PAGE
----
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The Origins of American Slavery: Freedom and Bondage in the English Colonies (Critical Issue)by Betty Wood
Synopses & Reviews
The Hill and Wang Critical Issues Series: concise, affordable works on pivotal topics in American history, society, and politics.
The Origins of American Slavery is a short analysis that shows the complex rationale behind the English establishment of American slavery in the seventeenth and eighteenth centuries. This new assessment of a pivotal time in the formation of what was to become the United States offers thought-provoking insights into the English influence on the development of the "peculiar institution."
Though the English did not begin their colonization of the New World with the intention of enslaving anyone, by the end of the seventeenth century chattel slavery existed in each of England's American colonies. Why? And why did the English enslave West Africans rather than native Americans or Europeans? Historians have usually stressed either racial ideology or determining economic and demographic factors, but Betty Wood suggests that a more complex rationale was at work. In this important new analysis, Wood begins by exploring the meanings of freedom and bondage in sixteenth-century English thought and the ideas that men and women of Tudor England had about Africans and native Americans. She studies their prejudices against non-Christians, their responses to models of slavery in the Spanish and French colonies, and their assessment of their own labor shortages, and in the light of these various factors interprets the decision of the English to resort to slave labor in the colonies. She then follows the spread of slavery through the seventeenth century, from the Caribbean and the Carolinas to Virginia tobacco country and finally among the Puritans and Quakers farther north.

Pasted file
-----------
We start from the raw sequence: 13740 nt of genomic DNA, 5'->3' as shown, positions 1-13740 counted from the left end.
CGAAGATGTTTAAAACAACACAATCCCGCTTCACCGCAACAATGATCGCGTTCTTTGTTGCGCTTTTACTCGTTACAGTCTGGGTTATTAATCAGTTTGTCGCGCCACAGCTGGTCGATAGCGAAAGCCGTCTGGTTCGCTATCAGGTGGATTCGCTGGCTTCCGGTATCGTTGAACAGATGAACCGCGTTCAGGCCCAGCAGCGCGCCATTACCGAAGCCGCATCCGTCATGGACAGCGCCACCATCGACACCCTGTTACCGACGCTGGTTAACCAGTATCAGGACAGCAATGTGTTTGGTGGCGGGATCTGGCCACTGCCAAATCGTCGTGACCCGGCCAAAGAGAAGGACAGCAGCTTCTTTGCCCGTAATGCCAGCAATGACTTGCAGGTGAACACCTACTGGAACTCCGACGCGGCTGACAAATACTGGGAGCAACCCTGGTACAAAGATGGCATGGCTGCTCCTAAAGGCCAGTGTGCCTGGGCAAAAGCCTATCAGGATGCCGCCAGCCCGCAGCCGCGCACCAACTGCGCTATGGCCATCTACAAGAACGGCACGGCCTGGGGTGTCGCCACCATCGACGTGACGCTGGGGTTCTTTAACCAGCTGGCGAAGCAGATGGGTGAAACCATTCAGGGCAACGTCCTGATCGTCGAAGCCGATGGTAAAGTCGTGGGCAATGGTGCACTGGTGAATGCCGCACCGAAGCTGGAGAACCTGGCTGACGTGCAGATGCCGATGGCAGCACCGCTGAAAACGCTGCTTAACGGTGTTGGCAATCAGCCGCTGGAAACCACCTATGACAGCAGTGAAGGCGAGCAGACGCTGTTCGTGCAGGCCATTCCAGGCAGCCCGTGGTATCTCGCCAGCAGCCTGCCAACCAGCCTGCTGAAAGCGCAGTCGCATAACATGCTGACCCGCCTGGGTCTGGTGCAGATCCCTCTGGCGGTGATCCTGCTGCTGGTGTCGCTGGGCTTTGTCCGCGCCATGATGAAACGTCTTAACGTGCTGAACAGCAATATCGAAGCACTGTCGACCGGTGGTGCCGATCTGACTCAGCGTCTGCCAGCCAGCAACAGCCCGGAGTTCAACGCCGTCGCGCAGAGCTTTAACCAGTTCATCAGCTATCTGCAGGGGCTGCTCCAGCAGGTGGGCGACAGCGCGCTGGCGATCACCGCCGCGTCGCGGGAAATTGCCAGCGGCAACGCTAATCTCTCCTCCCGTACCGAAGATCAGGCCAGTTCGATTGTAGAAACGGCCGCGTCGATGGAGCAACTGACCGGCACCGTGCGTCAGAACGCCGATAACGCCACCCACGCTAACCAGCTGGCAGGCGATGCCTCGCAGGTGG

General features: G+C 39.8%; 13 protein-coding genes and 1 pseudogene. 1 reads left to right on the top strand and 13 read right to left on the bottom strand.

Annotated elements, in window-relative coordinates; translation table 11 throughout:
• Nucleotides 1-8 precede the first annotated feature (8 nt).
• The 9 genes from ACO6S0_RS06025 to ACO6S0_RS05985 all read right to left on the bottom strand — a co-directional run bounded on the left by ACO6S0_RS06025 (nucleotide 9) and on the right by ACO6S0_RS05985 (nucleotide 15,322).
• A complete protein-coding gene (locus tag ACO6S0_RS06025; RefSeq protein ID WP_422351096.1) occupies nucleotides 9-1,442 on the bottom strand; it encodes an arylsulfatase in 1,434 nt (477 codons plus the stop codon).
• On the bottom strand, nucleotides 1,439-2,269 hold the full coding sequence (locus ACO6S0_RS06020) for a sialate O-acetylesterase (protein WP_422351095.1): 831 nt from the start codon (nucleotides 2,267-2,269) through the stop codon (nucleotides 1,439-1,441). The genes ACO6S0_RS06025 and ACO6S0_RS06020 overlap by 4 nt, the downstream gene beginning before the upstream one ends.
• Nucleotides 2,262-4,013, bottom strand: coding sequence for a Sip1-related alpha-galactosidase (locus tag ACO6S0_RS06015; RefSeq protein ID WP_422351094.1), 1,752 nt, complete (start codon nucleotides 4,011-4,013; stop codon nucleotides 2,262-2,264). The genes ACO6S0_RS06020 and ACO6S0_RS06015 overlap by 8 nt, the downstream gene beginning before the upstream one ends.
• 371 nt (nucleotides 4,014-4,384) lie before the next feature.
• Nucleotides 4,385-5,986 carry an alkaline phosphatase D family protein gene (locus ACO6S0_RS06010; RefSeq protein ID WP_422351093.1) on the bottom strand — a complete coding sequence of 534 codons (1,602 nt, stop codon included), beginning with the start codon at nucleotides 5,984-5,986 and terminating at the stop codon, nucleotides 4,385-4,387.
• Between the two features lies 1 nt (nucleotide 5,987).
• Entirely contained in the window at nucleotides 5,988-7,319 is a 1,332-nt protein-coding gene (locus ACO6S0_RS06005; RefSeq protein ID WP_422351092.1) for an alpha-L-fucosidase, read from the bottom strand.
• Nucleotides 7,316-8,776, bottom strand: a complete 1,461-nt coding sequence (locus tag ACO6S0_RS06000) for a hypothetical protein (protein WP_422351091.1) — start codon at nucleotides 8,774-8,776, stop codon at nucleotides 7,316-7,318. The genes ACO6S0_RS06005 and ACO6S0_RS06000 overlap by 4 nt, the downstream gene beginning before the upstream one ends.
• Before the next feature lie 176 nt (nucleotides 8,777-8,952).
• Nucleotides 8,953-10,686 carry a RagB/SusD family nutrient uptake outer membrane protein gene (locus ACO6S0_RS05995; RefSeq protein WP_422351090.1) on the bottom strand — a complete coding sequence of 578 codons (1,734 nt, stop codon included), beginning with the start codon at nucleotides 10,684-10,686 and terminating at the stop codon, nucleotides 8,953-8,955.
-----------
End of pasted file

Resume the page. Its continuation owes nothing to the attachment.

Includes bibliographical references (p. -126) and index.
About the Author
Betty Wood, a fellow of Girton College, Cambridge, is the author of several award-winning articles and two previous books on American slavery.
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History and Social Science » African American Studies » General